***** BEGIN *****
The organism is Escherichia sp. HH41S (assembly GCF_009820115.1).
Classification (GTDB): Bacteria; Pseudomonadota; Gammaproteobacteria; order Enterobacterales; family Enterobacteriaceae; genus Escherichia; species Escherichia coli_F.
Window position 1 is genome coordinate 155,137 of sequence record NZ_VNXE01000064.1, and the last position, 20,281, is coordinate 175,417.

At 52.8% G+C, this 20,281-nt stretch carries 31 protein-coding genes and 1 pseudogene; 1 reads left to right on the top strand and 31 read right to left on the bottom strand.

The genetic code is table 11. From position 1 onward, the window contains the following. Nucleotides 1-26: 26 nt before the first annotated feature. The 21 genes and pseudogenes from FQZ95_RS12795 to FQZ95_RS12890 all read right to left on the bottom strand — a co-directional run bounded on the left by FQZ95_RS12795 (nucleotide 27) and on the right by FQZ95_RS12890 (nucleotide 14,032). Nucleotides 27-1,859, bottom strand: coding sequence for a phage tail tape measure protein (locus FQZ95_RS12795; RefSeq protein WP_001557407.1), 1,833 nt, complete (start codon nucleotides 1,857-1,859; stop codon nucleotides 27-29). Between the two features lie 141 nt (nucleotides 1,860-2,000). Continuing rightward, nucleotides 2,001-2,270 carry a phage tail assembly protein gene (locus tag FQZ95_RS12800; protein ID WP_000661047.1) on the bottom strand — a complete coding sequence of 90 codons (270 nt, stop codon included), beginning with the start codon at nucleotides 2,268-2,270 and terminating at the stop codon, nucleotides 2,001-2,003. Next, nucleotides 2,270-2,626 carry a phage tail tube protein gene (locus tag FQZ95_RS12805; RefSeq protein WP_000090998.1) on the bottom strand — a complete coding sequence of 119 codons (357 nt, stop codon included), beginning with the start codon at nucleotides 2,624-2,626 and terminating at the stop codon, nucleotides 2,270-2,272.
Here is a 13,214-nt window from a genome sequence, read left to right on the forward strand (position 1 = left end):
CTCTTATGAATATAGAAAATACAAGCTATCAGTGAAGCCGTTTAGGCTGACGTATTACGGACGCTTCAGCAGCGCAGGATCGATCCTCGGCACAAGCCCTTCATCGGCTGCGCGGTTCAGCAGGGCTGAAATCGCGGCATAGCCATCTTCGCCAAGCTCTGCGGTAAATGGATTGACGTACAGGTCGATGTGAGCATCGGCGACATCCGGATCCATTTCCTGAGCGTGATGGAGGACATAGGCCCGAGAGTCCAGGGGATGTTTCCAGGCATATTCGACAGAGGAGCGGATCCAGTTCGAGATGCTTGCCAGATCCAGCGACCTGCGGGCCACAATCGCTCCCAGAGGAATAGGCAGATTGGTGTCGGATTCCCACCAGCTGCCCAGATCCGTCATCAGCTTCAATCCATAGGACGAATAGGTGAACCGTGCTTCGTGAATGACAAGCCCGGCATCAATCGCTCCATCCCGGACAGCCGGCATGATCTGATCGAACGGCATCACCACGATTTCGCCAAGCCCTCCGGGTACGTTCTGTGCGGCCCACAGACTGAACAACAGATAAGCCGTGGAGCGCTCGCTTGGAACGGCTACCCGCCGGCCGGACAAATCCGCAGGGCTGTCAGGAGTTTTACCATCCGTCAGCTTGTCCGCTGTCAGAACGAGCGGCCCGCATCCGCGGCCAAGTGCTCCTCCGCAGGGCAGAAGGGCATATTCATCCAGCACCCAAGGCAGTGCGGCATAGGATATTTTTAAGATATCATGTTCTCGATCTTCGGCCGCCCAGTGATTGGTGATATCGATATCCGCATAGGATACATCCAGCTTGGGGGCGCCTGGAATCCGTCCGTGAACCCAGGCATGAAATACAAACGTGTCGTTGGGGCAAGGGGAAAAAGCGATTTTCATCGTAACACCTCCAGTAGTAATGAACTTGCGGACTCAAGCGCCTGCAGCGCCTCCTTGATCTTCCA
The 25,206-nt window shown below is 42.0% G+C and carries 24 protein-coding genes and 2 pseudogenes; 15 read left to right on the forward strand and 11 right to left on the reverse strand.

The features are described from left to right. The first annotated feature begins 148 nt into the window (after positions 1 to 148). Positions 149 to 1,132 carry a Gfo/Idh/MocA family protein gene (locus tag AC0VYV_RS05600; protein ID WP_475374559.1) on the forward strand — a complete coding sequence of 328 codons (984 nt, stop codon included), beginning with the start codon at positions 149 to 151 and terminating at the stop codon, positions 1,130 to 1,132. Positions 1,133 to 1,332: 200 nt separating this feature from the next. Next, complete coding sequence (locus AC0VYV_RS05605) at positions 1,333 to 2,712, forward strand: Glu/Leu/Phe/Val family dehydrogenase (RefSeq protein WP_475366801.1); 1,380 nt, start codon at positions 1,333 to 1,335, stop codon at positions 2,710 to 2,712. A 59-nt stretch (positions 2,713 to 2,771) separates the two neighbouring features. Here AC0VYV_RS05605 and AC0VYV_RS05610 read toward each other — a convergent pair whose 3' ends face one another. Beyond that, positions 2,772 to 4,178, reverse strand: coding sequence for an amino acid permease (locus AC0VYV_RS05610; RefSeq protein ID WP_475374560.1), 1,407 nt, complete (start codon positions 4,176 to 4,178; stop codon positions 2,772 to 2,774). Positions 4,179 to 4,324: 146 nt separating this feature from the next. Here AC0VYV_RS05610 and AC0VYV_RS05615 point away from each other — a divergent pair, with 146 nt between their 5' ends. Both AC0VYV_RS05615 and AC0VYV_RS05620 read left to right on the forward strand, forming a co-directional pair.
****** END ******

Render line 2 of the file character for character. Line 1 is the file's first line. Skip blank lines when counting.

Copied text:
Classification (GTDB): Bacteria; Pseudomonadota; Gammaproteobacteria; order Enterobacterales; family Enterobacteriaceae; genus Escherichia; species Escherichia coli_F.